The OBCSDP project aims to reduce the breast cancer mortality rate in Mexican women in the age group of fifty to sixty-nine with the effective use of ICT
In 2006, breast cancer became the leading cause of death in Mexican women in the age group of fifty to sixty-nine. The Opportune Breast Cancer Screening and Diagnosis Program (OBCSDP) is meant to transcend economic and personnel barriers through the innovative deployment of ICTs. The project aims to reduce the breast cancer mortality rate in women between the age group of fifty to sixty-nine; the programme will increase the national screening rates from 7.2 percent in 2007 to 21.6 percent by 2012.
The telemedicine network had the goal to screen 1.3 million women in the 30-months period between May 2010 and December 2012. With over 34 million Mexican pesos (approximately US$ 2.8 million) of seed funding from the federal and state governments and not-for-profit groups, 30 screening sites in 11 states were linked by Internet to two interpretation centres, where results of the screenings could be viewed by radiologists. In 2012, eight more interpretation sites will be opened, and the programme would become self-sustaining in terms of operational costs. Due to challenges with Internet connectivity in rural areas of Mexico, many communities lack the necessary bandwidth for Internet protocol-based image transmission which is necessary to transmit mammograms. To overcome this challenge, CDs were used for patient data transfer and long-term data storage. Each carried four patient images and up to four patient mammograms. CDs are privately or commercially couriered to the closest interpretation centre. It took approximately three weeks to produce results and deliver it to individuals.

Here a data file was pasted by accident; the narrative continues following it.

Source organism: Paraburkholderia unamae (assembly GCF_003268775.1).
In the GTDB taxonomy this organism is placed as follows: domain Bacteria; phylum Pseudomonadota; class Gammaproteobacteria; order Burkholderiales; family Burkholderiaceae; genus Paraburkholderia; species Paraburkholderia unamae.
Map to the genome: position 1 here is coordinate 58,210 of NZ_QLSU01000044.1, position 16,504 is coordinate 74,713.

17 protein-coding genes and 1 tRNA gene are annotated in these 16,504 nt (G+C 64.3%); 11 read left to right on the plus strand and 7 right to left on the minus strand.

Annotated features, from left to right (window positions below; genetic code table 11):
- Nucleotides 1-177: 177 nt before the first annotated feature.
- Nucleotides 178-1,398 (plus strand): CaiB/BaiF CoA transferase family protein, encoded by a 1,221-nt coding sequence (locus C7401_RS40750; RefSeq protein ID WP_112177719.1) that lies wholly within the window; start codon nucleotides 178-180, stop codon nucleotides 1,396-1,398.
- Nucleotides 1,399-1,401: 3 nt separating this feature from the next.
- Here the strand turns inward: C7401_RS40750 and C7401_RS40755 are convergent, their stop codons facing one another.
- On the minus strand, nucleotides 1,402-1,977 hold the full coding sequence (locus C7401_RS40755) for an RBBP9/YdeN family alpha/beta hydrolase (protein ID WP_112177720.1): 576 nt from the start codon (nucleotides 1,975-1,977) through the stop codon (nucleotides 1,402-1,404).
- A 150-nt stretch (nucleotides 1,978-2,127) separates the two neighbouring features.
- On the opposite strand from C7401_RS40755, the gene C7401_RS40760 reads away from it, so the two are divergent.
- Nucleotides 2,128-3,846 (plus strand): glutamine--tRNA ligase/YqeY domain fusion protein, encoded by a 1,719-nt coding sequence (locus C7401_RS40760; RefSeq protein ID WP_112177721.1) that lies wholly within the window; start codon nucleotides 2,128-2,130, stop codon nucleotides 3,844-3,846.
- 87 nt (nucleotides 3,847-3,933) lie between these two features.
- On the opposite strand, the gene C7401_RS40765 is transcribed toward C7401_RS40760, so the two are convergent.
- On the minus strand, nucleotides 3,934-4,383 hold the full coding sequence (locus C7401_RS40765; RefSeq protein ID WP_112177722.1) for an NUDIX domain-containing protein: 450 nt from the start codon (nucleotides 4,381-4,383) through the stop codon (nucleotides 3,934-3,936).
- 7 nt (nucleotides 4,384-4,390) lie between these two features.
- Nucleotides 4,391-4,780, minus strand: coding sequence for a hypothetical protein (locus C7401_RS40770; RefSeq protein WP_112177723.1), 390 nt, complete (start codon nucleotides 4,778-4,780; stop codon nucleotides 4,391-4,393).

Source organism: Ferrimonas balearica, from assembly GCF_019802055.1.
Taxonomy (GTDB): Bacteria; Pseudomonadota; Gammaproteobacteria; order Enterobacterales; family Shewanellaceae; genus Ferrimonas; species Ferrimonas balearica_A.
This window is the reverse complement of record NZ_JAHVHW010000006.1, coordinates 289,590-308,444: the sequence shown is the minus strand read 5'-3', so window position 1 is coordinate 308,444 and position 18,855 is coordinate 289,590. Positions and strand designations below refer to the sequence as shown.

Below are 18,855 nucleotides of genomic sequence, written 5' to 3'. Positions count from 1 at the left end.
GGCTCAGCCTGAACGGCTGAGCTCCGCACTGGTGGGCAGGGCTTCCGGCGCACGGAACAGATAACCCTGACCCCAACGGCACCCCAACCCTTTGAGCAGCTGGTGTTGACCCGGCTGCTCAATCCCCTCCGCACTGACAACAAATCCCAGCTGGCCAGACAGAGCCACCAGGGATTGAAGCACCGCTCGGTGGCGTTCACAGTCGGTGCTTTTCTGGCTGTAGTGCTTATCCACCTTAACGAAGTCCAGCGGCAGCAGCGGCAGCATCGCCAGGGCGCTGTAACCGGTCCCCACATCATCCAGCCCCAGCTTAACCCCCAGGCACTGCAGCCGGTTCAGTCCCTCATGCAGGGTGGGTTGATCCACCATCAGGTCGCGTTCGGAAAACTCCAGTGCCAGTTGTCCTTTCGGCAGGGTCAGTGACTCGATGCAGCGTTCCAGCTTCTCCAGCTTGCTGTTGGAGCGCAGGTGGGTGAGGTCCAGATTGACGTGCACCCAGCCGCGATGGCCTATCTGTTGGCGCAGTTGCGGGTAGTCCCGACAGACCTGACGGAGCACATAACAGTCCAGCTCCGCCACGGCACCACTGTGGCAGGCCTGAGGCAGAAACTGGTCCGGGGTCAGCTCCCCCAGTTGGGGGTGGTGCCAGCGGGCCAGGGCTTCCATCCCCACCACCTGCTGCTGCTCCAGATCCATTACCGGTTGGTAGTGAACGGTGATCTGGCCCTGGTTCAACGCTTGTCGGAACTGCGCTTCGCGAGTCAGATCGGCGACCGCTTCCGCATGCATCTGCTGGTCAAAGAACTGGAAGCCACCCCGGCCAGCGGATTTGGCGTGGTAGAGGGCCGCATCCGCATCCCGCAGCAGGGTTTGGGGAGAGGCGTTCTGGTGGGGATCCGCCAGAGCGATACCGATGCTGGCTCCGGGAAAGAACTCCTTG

Communities with Internet access will be evaluating individual partnership agreements with TelMex—a private telecom company— for one calendar year after Phase 1 is initiated. If feasible, these should allow for instant data transfer between the screening and interpretation sites. This arrangement would cut half the picture-to-result in time of 7–21 days required with the use of the CDs.
Quality control of hardware and its interoperability was also a challenge along with standardising the skill levels of radiology technicians. Initially, the programme faced challenges while scaling it up across Mexico. The decentralisation of partner institutions was also less than ideal, due to independent organisational structures, jurisdictional logistics, and funding schemes – all of which required extensive coordination and time to successfully overcome. This collaboration led to the programme overcoming shortage of radiologists to improve equity of access in preventative breast cancer screening and diagnosis for rural and remote residents in over five states in Mexico.
Source: Telemedicine – Opportunities and developments in Member States; Report on the second global survey on eHealth; 2011